Determining critical factors impacting fungus gnat (Lycoriella spp.) colony survival

Grace Sward
Graduate (PhD)
Luis Canas

Authors: Grace Sward, Valerie Anderson, Christopher Ranger, Luis Cañas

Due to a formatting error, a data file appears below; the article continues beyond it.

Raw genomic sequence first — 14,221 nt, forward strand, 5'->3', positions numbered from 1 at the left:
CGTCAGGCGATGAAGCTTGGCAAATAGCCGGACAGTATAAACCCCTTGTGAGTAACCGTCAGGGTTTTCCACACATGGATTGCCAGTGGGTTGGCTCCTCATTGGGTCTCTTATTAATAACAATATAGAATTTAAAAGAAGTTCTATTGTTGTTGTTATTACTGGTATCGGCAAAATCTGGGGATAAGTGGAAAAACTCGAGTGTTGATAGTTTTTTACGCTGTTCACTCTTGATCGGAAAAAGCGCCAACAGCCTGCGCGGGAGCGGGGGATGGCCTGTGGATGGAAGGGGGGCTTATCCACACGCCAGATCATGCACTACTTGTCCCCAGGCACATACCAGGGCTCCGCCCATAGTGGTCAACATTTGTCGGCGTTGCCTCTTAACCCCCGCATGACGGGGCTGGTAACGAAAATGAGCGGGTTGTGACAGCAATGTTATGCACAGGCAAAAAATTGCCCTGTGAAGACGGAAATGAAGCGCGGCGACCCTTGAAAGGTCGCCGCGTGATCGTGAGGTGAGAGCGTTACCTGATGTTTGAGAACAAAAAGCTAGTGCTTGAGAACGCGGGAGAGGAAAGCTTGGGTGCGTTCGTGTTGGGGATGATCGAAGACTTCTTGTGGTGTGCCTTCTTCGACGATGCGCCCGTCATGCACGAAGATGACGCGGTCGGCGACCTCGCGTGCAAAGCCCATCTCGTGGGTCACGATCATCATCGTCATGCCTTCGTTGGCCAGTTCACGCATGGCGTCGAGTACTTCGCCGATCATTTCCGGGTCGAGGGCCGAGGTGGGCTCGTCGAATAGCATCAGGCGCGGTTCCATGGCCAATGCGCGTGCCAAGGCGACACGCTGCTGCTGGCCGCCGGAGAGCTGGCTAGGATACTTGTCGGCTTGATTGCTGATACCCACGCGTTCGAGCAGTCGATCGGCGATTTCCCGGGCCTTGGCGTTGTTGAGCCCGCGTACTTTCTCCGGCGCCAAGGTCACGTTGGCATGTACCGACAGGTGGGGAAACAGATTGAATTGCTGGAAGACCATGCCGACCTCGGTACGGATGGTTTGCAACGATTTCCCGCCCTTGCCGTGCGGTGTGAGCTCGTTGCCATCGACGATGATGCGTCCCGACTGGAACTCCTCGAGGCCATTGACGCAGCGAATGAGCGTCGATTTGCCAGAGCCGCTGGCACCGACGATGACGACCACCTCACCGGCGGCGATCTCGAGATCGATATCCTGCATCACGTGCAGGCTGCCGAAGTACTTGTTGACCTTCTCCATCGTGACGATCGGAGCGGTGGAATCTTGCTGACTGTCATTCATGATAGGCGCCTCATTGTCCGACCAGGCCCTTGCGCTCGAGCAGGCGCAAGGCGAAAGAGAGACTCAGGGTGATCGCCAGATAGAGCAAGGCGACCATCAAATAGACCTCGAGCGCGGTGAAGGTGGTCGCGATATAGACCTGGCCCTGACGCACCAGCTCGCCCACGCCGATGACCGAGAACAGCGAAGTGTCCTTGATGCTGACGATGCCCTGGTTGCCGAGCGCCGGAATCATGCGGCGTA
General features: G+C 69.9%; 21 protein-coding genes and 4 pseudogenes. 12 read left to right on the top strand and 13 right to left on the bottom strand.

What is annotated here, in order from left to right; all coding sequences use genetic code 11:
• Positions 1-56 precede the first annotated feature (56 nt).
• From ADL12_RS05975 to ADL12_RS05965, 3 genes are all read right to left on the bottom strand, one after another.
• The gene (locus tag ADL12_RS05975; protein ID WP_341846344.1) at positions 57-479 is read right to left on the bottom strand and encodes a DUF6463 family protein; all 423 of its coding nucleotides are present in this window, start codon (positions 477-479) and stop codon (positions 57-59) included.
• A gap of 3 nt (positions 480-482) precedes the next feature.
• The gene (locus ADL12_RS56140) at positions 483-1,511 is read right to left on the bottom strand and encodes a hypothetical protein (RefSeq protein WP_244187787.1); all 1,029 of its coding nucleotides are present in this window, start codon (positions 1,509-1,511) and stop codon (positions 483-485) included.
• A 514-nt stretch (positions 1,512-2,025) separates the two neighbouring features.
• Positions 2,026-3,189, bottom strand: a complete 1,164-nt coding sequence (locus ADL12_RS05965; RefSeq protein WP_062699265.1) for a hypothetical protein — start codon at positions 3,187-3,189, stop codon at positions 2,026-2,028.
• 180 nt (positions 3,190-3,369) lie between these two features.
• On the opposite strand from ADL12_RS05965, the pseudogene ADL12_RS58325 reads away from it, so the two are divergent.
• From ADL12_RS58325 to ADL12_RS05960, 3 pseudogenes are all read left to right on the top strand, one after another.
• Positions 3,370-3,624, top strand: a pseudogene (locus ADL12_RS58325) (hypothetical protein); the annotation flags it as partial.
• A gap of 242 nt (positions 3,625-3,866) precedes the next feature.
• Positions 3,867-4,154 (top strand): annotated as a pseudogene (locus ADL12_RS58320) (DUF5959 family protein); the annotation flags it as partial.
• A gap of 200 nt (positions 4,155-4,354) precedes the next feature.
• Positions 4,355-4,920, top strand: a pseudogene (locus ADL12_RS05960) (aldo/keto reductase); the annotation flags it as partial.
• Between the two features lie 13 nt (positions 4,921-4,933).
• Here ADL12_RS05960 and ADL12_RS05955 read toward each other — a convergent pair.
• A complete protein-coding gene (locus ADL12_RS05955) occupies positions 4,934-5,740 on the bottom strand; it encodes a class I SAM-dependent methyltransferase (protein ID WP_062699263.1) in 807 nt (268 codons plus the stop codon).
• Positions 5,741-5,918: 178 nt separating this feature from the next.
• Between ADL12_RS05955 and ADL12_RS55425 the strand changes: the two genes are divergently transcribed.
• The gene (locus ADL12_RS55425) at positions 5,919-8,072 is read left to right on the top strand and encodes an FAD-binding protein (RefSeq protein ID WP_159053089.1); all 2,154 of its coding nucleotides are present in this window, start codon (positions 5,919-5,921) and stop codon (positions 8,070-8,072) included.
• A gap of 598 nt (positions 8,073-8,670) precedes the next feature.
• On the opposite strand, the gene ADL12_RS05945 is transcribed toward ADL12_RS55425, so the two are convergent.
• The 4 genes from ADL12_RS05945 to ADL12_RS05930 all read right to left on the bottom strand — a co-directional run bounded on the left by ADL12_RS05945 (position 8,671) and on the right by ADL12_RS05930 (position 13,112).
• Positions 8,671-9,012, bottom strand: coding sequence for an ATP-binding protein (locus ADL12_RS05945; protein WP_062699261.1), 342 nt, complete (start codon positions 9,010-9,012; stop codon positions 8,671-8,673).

Oyster mushrooms, Pleurotus ostreatus, are the second most cultivated mushroom after the Agaricus white button mushroom in the United States. Mushrooms are a beneficial food source for humans and also utilize agricultural byproducts making their production environmentally friendly. However, mushroom production is being threatened by the dark winged fungus gnat in the genus Lycoriella. Damage from this pest can be devastating to mushroom yields. At present, there is little research in managing pests in oyster mushroom farm pest management. The first step for such research to occur in is to develop a healthy fungus gnat colony. Here we elucidated the necessary humidity requirements to maintain a colony necessary for research. We tested a low and high relative humidity at 60% and 80% respectively. Numbers of adult emergence was recorded each day. The higher humidity levels produced significantly higher numbers of adults than the lower humidity. Armed with this knowledge, we can begin to answer the critical questions growers have and provide them with accurate recommendations for controlling pests on their farms.